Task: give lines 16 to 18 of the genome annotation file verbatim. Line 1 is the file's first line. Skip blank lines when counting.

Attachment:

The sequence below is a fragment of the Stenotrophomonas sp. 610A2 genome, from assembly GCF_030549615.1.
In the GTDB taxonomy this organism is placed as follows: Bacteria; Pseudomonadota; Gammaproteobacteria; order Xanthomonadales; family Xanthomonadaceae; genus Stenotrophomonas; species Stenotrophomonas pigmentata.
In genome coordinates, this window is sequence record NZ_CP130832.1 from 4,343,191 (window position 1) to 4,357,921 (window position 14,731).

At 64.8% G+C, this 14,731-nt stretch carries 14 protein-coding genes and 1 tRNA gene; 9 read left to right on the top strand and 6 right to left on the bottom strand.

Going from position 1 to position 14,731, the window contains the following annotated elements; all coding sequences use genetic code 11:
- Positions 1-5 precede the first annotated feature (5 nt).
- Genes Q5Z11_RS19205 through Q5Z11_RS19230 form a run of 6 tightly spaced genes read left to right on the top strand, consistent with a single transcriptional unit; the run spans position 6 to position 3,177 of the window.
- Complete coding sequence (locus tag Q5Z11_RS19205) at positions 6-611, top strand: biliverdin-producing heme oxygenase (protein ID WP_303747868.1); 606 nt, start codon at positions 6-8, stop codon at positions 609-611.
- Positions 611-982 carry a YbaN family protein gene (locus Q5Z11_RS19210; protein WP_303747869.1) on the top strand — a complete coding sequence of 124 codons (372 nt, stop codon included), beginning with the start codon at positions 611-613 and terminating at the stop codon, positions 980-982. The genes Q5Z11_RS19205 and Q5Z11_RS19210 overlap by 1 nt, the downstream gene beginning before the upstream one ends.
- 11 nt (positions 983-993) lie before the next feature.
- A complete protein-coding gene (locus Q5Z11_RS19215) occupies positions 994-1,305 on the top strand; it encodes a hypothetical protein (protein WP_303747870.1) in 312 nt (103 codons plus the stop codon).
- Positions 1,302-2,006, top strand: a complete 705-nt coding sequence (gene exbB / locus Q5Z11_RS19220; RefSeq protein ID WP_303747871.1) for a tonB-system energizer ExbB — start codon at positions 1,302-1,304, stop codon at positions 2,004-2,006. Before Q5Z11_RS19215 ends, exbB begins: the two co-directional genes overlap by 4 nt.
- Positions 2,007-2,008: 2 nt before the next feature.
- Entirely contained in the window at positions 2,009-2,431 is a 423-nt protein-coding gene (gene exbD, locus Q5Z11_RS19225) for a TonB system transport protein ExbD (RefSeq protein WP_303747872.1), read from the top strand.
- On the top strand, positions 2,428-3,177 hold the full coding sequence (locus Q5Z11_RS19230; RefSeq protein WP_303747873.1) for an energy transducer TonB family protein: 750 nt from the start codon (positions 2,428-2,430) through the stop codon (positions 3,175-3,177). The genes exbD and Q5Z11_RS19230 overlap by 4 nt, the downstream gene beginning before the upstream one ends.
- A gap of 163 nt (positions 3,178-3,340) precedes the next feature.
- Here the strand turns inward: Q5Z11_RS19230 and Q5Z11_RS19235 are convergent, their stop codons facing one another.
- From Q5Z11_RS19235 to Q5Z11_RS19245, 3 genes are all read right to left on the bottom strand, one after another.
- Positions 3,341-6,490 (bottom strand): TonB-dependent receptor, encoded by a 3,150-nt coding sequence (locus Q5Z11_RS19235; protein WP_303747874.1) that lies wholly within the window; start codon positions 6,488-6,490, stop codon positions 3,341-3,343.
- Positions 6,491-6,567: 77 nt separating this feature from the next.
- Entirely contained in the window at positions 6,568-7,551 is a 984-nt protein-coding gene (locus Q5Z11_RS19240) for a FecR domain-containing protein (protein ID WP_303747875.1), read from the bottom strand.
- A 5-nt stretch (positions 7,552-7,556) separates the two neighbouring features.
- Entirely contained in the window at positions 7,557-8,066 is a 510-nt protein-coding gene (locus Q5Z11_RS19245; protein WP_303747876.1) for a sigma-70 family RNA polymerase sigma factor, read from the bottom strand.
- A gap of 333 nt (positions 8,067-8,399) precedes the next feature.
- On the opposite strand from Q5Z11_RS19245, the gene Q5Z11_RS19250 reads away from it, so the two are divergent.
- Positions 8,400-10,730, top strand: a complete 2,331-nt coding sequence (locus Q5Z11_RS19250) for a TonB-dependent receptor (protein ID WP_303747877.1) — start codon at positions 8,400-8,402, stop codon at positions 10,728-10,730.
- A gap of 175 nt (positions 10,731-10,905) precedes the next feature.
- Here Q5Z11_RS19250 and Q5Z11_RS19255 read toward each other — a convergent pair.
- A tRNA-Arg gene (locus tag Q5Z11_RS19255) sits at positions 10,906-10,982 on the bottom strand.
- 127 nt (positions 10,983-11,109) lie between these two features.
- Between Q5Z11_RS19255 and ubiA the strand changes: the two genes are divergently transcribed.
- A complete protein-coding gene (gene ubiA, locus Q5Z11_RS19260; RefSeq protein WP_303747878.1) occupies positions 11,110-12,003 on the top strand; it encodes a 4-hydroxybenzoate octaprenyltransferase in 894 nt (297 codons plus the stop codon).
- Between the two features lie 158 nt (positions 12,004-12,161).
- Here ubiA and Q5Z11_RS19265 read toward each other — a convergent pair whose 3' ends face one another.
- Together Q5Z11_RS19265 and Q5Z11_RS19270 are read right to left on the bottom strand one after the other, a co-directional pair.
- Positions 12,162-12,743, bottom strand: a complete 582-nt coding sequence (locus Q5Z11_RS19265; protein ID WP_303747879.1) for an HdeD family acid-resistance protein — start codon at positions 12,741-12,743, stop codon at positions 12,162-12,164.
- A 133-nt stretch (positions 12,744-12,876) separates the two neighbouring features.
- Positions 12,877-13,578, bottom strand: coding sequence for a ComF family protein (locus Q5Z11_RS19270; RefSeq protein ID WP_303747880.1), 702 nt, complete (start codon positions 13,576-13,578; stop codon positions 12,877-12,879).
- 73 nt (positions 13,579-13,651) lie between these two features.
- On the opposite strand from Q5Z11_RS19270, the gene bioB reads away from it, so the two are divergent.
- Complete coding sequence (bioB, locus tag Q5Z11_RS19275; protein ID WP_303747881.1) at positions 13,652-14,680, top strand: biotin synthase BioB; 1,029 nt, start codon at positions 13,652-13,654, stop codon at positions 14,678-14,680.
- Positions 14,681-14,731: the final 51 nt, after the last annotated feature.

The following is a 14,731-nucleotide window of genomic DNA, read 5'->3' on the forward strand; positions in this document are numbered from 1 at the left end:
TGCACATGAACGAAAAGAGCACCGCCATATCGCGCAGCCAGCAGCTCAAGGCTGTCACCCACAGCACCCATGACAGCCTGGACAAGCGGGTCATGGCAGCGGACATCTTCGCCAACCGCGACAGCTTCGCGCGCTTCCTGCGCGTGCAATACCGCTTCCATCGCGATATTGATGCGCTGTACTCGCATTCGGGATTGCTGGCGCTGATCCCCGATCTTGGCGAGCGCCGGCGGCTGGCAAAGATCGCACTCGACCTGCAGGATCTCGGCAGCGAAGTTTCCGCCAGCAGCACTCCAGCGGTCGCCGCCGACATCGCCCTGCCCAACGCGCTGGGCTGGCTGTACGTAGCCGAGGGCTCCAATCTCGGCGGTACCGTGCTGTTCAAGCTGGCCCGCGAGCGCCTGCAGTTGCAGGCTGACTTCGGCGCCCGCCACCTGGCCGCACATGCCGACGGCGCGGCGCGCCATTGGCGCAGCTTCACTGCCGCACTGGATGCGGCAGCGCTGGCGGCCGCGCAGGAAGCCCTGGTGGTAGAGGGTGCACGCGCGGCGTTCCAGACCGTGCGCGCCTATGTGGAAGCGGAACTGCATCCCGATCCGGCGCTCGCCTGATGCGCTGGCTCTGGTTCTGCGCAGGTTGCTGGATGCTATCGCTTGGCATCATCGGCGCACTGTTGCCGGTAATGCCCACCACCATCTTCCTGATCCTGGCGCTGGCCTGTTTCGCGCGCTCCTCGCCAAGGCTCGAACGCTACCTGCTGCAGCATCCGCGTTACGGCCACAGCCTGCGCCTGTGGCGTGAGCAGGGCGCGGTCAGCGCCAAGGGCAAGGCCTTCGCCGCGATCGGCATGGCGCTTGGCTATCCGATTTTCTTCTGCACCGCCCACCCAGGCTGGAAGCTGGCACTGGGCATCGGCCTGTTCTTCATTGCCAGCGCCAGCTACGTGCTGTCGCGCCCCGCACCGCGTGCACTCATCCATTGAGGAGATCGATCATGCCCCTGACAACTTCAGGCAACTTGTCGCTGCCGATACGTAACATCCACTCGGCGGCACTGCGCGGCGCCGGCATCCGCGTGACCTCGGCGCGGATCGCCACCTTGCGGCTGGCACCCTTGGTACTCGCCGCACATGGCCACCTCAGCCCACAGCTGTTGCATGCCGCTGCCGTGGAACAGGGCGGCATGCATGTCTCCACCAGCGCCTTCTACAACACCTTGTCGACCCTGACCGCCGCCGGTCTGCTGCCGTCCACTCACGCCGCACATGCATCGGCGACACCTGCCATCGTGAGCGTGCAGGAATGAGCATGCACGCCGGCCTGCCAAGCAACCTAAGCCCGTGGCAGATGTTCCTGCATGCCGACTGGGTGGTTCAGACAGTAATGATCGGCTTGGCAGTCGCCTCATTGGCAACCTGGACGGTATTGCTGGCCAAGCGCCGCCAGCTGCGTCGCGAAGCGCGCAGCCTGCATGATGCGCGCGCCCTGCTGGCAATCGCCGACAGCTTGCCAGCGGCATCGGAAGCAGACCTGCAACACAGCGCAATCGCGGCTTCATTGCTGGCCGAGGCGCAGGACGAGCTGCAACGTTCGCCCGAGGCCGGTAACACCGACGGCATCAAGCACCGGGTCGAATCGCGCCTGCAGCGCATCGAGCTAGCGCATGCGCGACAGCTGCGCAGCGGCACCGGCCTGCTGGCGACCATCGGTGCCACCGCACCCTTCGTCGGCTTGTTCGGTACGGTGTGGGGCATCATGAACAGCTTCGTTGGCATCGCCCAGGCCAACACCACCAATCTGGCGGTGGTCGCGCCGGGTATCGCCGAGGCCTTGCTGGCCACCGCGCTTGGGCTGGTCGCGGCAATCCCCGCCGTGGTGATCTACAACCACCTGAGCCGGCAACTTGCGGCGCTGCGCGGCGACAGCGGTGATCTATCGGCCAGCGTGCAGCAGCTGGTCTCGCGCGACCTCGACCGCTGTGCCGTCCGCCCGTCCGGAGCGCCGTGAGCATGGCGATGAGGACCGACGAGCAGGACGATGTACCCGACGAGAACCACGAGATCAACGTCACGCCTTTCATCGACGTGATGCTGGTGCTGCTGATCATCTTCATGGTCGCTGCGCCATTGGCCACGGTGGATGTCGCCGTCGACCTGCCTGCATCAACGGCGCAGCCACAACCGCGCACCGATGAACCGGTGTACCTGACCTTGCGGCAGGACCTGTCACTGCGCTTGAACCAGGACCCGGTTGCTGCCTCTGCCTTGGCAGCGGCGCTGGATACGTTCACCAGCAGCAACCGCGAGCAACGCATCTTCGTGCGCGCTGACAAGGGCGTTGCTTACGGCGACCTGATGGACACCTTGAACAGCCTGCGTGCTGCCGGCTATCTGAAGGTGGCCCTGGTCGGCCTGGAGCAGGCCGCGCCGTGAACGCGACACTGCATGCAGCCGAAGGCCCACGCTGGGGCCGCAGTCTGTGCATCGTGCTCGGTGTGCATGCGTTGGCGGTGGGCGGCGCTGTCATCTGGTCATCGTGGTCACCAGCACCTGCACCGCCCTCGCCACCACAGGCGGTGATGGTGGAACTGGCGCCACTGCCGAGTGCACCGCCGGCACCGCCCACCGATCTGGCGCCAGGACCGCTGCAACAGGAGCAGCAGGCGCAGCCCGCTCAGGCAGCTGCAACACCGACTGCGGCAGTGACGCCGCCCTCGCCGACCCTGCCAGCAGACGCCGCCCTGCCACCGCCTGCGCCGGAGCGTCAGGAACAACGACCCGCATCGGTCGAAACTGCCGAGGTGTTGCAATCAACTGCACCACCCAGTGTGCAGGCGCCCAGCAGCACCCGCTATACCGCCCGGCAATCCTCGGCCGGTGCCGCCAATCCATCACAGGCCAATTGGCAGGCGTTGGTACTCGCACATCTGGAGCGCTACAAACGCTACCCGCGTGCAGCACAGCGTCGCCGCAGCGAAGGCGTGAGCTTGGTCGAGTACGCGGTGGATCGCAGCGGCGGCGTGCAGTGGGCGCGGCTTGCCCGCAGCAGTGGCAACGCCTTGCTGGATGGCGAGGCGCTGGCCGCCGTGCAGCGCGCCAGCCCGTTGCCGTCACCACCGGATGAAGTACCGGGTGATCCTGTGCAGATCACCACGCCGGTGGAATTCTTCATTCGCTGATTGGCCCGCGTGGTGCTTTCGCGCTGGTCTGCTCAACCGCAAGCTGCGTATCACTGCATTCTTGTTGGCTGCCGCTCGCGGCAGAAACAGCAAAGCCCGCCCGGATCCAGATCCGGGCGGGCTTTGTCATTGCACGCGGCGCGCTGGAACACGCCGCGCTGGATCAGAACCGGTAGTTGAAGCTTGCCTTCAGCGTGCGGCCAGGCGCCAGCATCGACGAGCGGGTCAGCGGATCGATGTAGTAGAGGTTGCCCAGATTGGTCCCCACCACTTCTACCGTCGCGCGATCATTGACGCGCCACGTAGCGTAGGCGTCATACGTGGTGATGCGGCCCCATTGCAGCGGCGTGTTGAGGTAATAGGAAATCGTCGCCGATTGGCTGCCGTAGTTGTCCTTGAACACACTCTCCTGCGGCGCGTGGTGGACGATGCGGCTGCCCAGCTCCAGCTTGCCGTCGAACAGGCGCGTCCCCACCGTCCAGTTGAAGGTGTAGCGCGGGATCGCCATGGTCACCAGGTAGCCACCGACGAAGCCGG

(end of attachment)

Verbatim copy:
- A gap of 163 nt (positions 3,178-3,340) precedes the next feature.
- Here the strand turns inward: Q5Z11_RS19230 and Q5Z11_RS19235 are convergent, their stop codons facing one another.
- From Q5Z11_RS19235 to Q5Z11_RS19245, 3 genes are all read right to left on the bottom strand, one after another.